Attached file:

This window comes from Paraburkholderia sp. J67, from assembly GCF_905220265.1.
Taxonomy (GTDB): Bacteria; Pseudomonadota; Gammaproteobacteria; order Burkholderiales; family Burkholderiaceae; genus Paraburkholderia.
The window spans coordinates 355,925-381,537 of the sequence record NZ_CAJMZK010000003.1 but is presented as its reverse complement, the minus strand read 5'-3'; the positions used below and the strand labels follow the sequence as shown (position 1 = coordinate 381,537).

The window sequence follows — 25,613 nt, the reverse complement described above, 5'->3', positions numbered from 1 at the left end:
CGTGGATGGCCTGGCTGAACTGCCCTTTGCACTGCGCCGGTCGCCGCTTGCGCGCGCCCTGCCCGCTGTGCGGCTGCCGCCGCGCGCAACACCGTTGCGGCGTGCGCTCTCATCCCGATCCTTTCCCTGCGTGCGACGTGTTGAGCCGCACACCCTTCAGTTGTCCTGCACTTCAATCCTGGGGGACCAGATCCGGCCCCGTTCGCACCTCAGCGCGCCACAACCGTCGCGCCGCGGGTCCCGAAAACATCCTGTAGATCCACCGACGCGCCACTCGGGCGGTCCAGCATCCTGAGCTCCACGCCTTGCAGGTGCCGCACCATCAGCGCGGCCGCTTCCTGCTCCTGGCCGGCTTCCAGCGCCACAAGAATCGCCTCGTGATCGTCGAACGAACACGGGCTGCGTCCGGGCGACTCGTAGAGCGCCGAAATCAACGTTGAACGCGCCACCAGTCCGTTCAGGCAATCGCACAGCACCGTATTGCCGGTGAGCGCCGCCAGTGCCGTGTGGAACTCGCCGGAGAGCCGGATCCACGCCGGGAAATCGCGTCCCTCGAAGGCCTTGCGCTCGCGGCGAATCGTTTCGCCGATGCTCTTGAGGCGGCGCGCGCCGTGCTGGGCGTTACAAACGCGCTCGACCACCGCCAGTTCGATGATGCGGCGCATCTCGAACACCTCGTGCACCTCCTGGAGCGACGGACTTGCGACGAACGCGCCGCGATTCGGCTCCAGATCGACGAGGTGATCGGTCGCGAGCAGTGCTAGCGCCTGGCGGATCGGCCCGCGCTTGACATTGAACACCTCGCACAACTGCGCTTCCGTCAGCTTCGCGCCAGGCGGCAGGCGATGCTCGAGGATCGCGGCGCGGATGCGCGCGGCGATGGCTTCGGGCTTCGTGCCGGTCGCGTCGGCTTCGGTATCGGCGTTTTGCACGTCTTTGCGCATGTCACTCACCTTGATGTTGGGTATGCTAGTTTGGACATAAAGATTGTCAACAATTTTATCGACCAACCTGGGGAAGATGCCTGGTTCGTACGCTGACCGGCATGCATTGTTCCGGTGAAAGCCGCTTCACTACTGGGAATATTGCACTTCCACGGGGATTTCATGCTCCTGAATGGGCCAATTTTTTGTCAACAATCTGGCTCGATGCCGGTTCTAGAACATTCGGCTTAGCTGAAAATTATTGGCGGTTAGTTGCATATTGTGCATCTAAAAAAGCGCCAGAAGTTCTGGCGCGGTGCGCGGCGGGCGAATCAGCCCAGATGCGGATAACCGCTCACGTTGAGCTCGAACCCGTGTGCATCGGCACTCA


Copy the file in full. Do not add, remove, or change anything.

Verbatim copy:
This window comes from Paraburkholderia sp. J67, from assembly GCF_905220265.1.
Taxonomy (GTDB): Bacteria; Pseudomonadota; Gammaproteobacteria; order Burkholderiales; family Burkholderiaceae; genus Paraburkholderia.
The window spans coordinates 355,925-381,537 of the sequence record NZ_CAJMZK010000003.1 but is presented as its reverse complement, the minus strand read 5'-3'; the positions used below and the strand labels follow the sequence as shown (position 1 = coordinate 381,537).

The window sequence follows — 25,613 nt, the reverse complement described above, 5'->3', positions numbered from 1 at the left end:
CGTGGATGGCCTGGCTGAACTGCCCTTTGCACTGCGCCGGTCGCCGCTTGCGCGCGCCCTGCCCGCTGTGCGGCTGCCGCCGCGCGCAACACCGTTGCGGCGTGCGCTCTCATCCCGATCCTTTCCCTGCGTGCGACGTGTTGAGCCGCACACCCTTCAGTTGTCCTGCACTTCAATCCTGGGGGACCAGATCCGGCCCCGTTCGCACCTCAGCGCGCCACAACCGTCGCGCCGCGGGTCCCGAAAACATCCTGTAGATCCACCGACGCGCCACTCGGGCGGTCCAGCATCCTGAGCTCCACGCCTTGCAGGTGCCGCACCATCAGCGCGGCCGCTTCCTGCTCCTGGCCGGCTTCCAGCGCCACAAGAATCGCCTCGTGATCGTCGAACGAACACGGGCTGCGTCCGGGCGACTCGTAGAGCGCCGAAATCAACGTTGAACGCGCCACCAGTCCGTTCAGGCAATCGCACAGCACCGTATTGCCGGTGAGCGCCGCCAGTGCCGTGTGGAACTCGCCGGAGAGCCGGATCCACGCCGGGAAATCGCGTCCCTCGAAGGCCTTGCGCTCGCGGCGAATCGTTTCGCCGATGCTCTTGAGGCGGCGCGCGCCGTGCTGGGCGTTACAAACGCGCTCGACCACCGCCAGTTCGATGATGCGGCGCATCTCGAACACCTCGTGCACCTCCTGGAGCGACGGACTTGCGACGAACGCGCCGCGATTCGGCTCCAGATCGACGAGGTGATCGGTCGCGAGCAGTGCTAGCGCCTGGCGGATCGGCCCGCGCTTGACATTGAACACCTCGCACAACTGCGCTTCCGTCAGCTTCGCGCCAGGCGGCAGGCGATGCTCGAGGATCGCGGCGCGGATGCGCGCGGCGATGGCTTCGGGCTTCGTGCCGGTCGCGTCGGCTTCGGTATCGGCGTTTTGCACGTCTTTGCGCATGTCACTCACCTTGATGTTGGGTATGCTAGTTTGGACATAAAGATTGTCAACAATTTTATCGACCAACCTGGGGAAGATGCCTGGTTCGTACGCTGACCGGCATGCATTGTTCCGGTGAAAGCCGCTTCACTACTGGGAATATTGCACTTCCACGGGGATTTCATGCTCCTGAATGGGCCAATTTTTTGTCAACAATCTGGCTCGATGCCGGTTCTAGAACATTCGGCTTAGCTGAAAATTATTGGCGGTTAGTTGCATATTGTGCATCTAAAAAAGCGCCAGAAGTTCTGGCGCGGTGCGCGGCGGGCGAATCAGCCCAGATGCGGATAACCGCTCACGTTGAGCTCGAACCCGTGTGCATCGGCACTCA